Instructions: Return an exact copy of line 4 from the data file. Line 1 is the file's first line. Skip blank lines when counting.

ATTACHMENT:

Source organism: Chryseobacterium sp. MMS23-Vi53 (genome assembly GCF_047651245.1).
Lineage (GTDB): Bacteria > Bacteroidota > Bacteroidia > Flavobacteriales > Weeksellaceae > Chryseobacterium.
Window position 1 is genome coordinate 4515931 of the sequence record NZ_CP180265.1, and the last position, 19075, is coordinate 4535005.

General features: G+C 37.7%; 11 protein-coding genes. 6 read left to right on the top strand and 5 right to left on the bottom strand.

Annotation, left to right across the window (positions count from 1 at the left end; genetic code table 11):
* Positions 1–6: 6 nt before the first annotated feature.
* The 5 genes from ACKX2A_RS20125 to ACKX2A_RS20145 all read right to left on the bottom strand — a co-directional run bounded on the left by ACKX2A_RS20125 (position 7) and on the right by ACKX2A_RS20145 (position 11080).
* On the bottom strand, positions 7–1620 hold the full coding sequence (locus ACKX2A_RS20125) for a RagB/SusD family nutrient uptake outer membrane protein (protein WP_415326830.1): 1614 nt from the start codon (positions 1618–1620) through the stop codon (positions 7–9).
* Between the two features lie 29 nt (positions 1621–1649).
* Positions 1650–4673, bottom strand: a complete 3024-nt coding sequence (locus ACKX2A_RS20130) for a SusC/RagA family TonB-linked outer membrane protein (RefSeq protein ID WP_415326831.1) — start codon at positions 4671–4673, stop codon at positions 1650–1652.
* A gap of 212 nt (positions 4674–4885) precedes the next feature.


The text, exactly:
General features: G+C 37.7%; 11 protein-coding genes. 6 read left to right on the top strand and 5 right to left on the bottom strand.